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What a coincidence

Peter Ackroyd convincingly stretches the truth in Three Brothers

12 October 2013

9:00 AM

12 October 2013

9:00 AM

Three Brothers Peter Ackroyd

Chatto, pp.240, £14.99

If you are going to read a novel that plays with literary conventions you want it written with aplomb. In Three Brothers we are not disappointed, as Peter Ackroyd shows a deftness of touch that comes from being a real master. Here his theme is families. Or rather, it is London. Or rather, it is the use of coincidence as a plot device. In fact it is all three, but perhaps the most important is coincidence.

As a literary device, coincidence is the presence of the author in the novel acting like an ancient Greek god directing events. This is apparent from the start when, in almost fairytale fashion, Ackroyd tells us that the brothers of the title, Harry, Daniel and Sam, were all born on 8 May, but each a year apart, in the 1950s.

From that unlikely claim, coincidences flow thick and fast, as though the convention is being tested to destruction. This might come from Ackroyd watching too many Latin American soap operas, where plots twist and turn with equal implausibility, but as he makes sure we realise, it is also a homage to that other great London novelist, Charles Dickens.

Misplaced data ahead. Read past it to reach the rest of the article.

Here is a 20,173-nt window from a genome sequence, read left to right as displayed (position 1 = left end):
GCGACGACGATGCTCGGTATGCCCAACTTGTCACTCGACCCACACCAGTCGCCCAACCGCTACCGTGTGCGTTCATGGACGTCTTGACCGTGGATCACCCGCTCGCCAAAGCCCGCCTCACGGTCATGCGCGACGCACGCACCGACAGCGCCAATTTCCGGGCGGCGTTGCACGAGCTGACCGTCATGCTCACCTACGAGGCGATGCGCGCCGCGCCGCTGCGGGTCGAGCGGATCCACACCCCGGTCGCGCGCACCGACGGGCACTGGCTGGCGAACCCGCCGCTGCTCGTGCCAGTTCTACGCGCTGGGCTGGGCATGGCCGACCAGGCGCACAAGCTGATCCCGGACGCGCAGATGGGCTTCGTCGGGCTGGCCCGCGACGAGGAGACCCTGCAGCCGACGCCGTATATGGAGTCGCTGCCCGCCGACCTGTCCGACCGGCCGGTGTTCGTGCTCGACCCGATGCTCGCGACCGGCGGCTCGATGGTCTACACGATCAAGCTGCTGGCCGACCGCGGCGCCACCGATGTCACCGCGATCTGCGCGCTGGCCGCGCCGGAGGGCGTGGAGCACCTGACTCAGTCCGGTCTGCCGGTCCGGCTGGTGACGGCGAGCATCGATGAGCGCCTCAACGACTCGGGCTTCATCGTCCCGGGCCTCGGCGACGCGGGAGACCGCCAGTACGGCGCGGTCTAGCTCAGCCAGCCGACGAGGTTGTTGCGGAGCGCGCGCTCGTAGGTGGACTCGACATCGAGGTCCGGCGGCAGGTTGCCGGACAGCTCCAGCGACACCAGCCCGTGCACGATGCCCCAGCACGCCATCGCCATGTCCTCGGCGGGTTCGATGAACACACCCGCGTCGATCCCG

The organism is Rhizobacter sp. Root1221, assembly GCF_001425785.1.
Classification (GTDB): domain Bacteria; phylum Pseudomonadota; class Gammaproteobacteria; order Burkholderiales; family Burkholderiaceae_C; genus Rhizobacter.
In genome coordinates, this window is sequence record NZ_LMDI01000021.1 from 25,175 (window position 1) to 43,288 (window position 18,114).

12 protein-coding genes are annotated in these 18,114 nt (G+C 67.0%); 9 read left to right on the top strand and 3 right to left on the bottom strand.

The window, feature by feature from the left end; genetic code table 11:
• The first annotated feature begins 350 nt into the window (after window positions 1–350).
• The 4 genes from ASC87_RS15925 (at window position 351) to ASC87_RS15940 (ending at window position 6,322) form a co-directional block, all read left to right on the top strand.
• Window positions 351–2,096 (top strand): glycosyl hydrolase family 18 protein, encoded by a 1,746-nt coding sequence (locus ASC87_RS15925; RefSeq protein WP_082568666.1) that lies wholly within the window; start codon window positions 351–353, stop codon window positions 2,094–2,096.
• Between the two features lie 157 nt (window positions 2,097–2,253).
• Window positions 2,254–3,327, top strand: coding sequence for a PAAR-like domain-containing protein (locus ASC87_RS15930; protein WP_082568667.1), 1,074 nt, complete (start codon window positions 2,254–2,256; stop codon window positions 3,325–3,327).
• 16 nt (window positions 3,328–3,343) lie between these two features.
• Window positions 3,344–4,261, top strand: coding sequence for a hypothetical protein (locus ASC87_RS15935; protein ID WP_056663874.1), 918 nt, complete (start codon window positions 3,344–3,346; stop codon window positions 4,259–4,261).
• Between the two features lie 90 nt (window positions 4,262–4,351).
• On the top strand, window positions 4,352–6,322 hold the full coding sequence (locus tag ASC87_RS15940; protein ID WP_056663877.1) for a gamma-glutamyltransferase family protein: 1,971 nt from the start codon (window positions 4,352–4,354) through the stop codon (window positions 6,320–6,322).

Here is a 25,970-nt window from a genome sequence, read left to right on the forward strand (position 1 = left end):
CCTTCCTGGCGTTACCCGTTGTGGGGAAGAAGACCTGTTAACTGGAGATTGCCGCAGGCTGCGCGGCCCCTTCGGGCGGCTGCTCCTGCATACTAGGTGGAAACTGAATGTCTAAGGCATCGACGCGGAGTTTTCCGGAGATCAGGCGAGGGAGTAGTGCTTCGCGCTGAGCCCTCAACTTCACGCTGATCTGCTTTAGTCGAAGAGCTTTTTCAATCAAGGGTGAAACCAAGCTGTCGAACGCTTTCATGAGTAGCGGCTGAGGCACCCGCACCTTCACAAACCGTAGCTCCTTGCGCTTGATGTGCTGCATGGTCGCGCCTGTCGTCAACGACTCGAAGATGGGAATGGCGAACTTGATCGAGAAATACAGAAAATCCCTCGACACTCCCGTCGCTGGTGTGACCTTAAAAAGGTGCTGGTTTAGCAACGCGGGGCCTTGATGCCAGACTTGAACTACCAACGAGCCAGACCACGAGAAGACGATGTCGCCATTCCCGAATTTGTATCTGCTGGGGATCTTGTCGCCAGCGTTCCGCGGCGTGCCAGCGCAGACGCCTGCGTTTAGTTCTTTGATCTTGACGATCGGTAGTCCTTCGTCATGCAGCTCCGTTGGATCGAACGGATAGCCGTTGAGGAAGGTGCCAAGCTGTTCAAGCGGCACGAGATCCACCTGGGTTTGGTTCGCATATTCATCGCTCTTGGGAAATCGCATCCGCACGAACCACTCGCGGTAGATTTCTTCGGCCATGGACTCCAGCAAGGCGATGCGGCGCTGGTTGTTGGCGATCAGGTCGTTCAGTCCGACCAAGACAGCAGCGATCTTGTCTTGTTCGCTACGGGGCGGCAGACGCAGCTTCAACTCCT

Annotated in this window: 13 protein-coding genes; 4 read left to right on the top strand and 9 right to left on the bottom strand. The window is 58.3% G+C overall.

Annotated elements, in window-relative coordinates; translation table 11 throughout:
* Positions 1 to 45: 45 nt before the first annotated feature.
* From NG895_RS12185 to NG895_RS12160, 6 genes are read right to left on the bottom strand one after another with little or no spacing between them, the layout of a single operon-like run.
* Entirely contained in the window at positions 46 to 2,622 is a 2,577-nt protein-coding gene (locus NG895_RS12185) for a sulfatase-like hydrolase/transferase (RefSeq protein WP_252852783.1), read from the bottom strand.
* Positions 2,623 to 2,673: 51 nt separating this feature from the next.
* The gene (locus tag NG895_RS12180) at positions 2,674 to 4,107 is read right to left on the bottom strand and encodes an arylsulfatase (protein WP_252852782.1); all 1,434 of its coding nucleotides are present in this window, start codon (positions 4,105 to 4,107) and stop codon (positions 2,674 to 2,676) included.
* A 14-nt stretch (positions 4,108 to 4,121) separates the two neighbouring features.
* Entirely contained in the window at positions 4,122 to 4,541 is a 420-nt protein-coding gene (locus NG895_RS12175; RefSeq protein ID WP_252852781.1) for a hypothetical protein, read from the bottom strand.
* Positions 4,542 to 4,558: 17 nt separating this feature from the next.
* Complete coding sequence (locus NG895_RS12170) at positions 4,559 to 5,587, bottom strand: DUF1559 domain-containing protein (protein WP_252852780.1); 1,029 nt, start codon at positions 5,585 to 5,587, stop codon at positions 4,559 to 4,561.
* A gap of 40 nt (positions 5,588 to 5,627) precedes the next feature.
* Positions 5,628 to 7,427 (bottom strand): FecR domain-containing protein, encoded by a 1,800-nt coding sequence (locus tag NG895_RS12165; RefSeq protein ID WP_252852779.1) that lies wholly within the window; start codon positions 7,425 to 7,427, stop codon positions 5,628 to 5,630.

As with a Dickens novel, Three Brothers is set largely in London, starting in a working-class housing estate in Camden Town. There the eldest, Harry, fails his 11-plus and ends up at the local secondary modern school. In real life, this might  fill him with self-doubt, but in Ackroyd’s fantasy London he becomes a driven and ruthless tough guy, rising from newspaper messenger boy to door-stepping hack and eventually Fleet Street editor.

The middle brother, Daniel, follows a different path, passing his 11-plus and becoming a grammar-school boy who wins a place at Cambridge. Perhaps inevitably, there he discovers his homosexuality and achieves the social status he desperately craves by becoming a don.

It is hard not to think of both Harry and Daniel as imported characters from other novels, but this playfulness with literary history is even more apparent with the third of the brothers, Sam. Sam might almost be a refugee from a Salman Rushdie story, to whom strange things happen as he drifts around the streets, almost uneducatable and  unemployable. At times he appears an almost shamanistic character, as noted in the novel by the superstitious slum landlord Mr Rupta. Sam sees visions of a weeping Virgin Mary and even an entire East End nunnery, staffed it seems by the cast of Call the Midwife.

Clearly Ackroyd’s interest in London’s often hidden history is important, and the ghosts of lost souls and lost buildings exist almost as a constant, and often unexplained, background noise throughout the novel. All of that might suggest a highly self-conscious plundering of literary and material history. So it should. But Ackroyd never forgets that the primary purpose of a novel is not to show off the writer’s clever use of literary theory. It is to tell a great story, and in Three Brothers this is what he does.


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